Minimizing math in Comp Sci

Hello to everyone who has followed me here from my other thread. I’ve learned a LOT from everyone and it has helped me hone down my list of questions from the broader ones I posed in my other post. That said, I’m still trying to figure out a way for my son to be a successful Comp Sci major (and Computer Scientist), with the least math possible. I’ve been told everything from that if he doesn’t like math, he shouldn’t even bother with CS to he just needs to put his head to the grindstone (or whatever that saying is). Nobody is saying it is not important. I understand this, but I would like to run a scenario by you readers. The example below is from the University of Delaware. They offer a BA and a BS, both through their College of Engineering.

Both degrees require:

Intro to Comp Sc 1 and 2
Intro to Systems Programming
Data Structures
Machine Organization and Assembly Language
Intro to Software Engineering
Discrete Math
Calc 1

The BS then goes on to require:
Intro to Engineering
Intro to Algorithms
Operating Systems
Parallel Computing
Automata Theory
Logic for programming OR Linear Algebra
Calc 2
Stats OR Probability
Calc 3 recommended

The BA, however, only requires 15 additional credits in Computer Science courses (comes out to 5 semesters at U Del) of ones choice, as long as they are 300 level or above. (Although, the ones listed as upper core for the BS are mostly 200 level courses, so I’d imagine he would need a couple of those as prerequisites for whatever 300-levels he opts for).

So, say he is interested in an subcategory of Computer Science that is less math heavy; I’ve done some research and I’m told a few might be, for example, Systems and Networks, Cybersecurity, Web and Mobile Engineering. Why not do the BA, dodge the extra math and more math-y comp sci core classes required for the BS and skip straight to the subcategory he likes with those 15 (or more) credits? If he chooses a sub-category that has prerequisites that require a little more math than he’d prefer, he can decide it then if it’s worth it to him.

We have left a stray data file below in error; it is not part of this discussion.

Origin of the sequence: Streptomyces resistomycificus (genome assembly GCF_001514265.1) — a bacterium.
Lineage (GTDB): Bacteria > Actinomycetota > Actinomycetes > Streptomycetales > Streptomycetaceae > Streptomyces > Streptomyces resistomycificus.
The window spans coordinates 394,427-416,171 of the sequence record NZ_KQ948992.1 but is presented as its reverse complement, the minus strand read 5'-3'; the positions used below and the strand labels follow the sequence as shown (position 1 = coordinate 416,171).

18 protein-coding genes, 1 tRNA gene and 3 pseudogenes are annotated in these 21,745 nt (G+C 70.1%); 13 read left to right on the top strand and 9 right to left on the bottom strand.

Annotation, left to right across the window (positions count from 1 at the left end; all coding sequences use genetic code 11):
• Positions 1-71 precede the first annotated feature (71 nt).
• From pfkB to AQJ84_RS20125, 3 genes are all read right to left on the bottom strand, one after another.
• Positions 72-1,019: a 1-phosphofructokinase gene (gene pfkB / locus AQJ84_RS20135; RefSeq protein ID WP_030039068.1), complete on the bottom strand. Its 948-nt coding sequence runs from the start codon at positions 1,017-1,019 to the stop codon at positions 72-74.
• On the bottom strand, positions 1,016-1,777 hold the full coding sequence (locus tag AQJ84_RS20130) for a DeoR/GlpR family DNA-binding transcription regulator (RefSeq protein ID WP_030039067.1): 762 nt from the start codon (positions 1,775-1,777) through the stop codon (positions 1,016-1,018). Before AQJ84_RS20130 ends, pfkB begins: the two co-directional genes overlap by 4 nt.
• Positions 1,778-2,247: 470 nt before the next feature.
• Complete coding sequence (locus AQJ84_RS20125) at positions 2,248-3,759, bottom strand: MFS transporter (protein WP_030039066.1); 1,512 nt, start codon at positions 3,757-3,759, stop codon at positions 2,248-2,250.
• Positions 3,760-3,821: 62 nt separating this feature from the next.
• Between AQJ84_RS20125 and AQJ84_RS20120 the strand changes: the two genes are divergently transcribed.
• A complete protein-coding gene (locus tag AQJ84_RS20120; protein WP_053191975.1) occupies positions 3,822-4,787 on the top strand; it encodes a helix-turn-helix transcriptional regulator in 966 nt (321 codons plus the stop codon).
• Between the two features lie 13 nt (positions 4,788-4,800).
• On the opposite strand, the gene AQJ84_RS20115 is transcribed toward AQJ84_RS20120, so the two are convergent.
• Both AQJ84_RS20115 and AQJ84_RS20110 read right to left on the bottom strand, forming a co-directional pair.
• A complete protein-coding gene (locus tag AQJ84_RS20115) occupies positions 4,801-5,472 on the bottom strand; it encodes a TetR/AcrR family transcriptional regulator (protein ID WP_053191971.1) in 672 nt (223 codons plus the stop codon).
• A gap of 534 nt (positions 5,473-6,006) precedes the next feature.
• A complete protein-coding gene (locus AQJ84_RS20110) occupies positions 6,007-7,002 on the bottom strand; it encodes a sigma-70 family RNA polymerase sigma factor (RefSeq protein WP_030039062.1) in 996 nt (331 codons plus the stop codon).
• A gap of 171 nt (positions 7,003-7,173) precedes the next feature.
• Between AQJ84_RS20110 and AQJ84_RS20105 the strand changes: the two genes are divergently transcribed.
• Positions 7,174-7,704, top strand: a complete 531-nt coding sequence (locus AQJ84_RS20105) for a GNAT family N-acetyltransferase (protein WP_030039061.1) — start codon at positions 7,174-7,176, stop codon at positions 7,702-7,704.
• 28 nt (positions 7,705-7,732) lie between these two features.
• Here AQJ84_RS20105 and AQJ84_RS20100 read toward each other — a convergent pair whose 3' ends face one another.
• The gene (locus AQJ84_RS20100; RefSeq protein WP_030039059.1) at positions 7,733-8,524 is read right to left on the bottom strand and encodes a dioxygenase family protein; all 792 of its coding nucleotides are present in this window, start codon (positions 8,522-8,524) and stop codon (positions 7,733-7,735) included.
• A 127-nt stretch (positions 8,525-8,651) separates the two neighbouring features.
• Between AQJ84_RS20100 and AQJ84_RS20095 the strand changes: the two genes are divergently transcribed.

The BA doesn’t actually have a ton more breadth requirements, leaving much elective space for CS courses and the general consensus seems to be that employers don’t care if you have a BA or BS or whether the degree is in the school of Engineering or not.

I am aware that available class space might favor the BS students, but I’m setting that aside for now. I’m also aware that those of you familiar with my son’s high school math grades are going to think he’s not getting into U Del Engineering anyway, but let’s put that aside right now too. Lastly, I know a BA isn’t what you want for going to grad school, but I’m hoping a boot camp could take care of that if and when the time comes.

Has he taken calculus in HS and if so- how did he do?

I don’t think the problem is choosing a BA vs. a BS. I think the problem is that CS-- a science- like all of the sciences, uses math as its primary “language”. And not liking math- or avoiding math- or taking as little math as possible- is going to be a tough slog. I’m not a computer scientist- but I’ve hired many of them in my career.

Why not find something in the business school in the data field- or even something like supply chain? These are math enabled, but not heavy on the kind of theory that that a BA in CS is going to be filled with?

If your son truly doesn’t like math, I don’t see applying to ANY engineering programs as good use of his talents. Not a knock on him-- just trying to figure out what someone trying to minimize math in college would be looking at CS…

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He IS interested in the fields of Computer Science that don’t require a lot of math. I know there is going to be a degree of overlap, but you don’t have to be a whiz at physics to be a biologist. My husband is an Enterprise Architect and doesn’t use a lick of math. I’m a veterinarian, for which I had to take a LOT of undergrad science courses that I hated and have zero to do with what I do now. I’m just saying that if he’s looking at a goal (a job in a computer science discipline that doesn’t require math) that can be achieved without having to jump through as many hoops, why not avoid them? I know there are people who like those hoops or who are going into aspects of computer science that necessitate those hoops, but I’m hoping there is a place for someone who isn’t either of these.

I have a friend who is a psychiatrist. Not only did he have to take the math that’s required to get into med school, he had to learn how to deliver a baby, suture all sorts of horrifying injuries, and a few thousand random anatomical facts that have no bearing on his practice. But in order to become a board certified psychiatrist- at least in this country- first you have to become a physician, period full stop.